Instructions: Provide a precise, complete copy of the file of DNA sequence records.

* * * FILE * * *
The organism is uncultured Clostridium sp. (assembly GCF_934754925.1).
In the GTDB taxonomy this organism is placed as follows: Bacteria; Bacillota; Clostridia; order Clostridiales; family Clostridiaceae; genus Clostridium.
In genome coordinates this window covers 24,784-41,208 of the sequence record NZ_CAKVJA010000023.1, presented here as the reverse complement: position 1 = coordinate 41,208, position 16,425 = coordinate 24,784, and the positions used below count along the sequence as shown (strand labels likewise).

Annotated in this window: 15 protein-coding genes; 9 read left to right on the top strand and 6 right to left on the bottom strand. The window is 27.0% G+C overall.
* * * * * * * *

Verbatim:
The organism is uncultured Clostridium sp. (assembly GCF_934754925.1).
In the GTDB taxonomy this organism is placed as follows: Bacteria; Bacillota; Clostridia; order Clostridiales; family Clostridiaceae; genus Clostridium.
In genome coordinates this window covers 24,784-41,208 of the sequence record NZ_CAKVJA010000023.1, presented here as the reverse complement: position 1 = coordinate 41,208, position 16,425 = coordinate 24,784, and the positions used below count along the sequence as shown (strand labels likewise).

Annotated in this window: 15 protein-coding genes; 9 read left to right on the top strand and 6 right to left on the bottom strand. The window is 27.0% G+C overall.